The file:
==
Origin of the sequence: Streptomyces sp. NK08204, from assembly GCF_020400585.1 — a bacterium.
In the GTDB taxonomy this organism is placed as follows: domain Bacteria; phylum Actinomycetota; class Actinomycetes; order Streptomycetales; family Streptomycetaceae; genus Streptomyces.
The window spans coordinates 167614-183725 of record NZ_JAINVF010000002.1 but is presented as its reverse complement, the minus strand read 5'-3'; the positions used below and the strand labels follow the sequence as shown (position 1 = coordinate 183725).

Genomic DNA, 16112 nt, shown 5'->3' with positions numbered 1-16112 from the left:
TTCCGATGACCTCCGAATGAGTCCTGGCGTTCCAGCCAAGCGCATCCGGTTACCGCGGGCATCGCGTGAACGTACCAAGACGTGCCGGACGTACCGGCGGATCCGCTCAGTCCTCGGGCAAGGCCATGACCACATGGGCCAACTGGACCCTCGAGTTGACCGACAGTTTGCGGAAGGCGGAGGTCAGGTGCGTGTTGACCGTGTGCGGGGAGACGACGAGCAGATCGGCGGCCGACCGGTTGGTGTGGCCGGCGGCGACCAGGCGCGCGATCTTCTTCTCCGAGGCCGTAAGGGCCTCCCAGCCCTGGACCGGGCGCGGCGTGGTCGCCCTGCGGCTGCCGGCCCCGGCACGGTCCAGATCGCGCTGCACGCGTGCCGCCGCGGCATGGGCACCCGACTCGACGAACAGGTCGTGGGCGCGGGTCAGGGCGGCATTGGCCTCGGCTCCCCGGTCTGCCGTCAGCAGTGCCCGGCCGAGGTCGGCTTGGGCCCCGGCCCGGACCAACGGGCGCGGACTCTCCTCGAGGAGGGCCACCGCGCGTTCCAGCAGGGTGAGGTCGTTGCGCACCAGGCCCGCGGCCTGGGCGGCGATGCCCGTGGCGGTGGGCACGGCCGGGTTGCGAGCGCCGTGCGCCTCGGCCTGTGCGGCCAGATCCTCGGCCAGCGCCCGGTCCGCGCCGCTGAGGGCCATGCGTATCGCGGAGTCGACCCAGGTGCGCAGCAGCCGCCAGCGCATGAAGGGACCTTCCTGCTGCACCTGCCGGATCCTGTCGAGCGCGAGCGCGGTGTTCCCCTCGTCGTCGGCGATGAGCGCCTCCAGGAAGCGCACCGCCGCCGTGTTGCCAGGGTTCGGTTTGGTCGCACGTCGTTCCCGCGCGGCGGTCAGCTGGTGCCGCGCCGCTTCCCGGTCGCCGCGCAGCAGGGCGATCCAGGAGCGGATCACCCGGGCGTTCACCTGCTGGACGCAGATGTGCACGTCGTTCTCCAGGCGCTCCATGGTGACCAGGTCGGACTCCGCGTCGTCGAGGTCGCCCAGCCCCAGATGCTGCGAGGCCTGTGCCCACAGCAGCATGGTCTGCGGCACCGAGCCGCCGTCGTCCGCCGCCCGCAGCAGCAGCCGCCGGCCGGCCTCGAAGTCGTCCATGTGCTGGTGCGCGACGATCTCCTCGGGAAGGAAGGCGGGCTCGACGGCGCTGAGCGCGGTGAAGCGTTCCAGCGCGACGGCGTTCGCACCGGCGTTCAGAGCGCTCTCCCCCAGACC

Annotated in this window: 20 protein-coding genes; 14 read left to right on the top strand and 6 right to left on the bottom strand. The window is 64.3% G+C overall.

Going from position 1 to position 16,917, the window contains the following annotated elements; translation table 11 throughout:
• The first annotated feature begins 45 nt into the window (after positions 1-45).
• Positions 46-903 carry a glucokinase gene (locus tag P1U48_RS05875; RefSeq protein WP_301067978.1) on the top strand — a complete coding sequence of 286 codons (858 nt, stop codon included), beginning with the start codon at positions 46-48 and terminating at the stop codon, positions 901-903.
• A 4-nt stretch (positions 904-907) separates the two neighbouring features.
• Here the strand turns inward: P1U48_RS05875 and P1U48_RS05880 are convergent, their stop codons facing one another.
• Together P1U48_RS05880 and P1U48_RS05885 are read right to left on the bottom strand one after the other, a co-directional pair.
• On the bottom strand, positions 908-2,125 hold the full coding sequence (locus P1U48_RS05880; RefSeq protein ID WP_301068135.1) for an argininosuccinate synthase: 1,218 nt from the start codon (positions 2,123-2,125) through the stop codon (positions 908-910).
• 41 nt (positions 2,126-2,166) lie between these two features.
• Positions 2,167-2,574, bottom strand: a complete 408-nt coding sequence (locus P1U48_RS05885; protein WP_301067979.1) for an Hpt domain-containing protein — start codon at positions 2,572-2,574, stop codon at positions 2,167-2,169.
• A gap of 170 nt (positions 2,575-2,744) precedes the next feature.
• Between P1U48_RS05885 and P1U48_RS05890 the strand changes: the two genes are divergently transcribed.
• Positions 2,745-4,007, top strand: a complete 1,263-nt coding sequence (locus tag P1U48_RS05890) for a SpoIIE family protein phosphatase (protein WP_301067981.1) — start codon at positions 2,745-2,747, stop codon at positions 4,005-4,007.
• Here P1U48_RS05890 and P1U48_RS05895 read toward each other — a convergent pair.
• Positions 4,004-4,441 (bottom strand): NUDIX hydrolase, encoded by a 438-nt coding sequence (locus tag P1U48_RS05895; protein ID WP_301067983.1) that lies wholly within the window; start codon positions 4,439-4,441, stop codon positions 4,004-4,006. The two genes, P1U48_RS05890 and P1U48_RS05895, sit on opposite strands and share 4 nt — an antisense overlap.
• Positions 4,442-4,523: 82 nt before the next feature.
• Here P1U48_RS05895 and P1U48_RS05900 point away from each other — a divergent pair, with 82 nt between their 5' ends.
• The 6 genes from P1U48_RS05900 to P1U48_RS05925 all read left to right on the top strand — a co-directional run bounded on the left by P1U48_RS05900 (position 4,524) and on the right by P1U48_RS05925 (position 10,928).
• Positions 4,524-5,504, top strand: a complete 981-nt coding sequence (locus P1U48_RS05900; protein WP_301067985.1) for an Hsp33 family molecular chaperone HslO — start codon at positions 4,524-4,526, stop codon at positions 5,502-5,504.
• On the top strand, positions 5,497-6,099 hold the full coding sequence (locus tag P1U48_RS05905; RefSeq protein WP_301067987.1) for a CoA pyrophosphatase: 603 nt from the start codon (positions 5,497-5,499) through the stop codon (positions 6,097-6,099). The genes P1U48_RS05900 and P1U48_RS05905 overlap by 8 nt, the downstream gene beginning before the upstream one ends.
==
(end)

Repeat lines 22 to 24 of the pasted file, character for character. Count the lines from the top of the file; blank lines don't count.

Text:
• Here P1U48_RS05895 and P1U48_RS05900 point away from each other — a divergent pair, with 82 nt between their 5' ends.
• The 6 genes from P1U48_RS05900 to P1U48_RS05925 all read left to right on the top strand — a co-directional run bounded on the left by P1U48_RS05900 (position 4,524) and on the right by P1U48_RS05925 (position 10,928).
• Positions 4,524-5,504, top strand: a complete 981-nt coding sequence (locus P1U48_RS05900; protein WP_301067985.1) for an Hsp33 family molecular chaperone HslO — start codon at positions 4,524-4,526, stop codon at positions 5,502-5,504.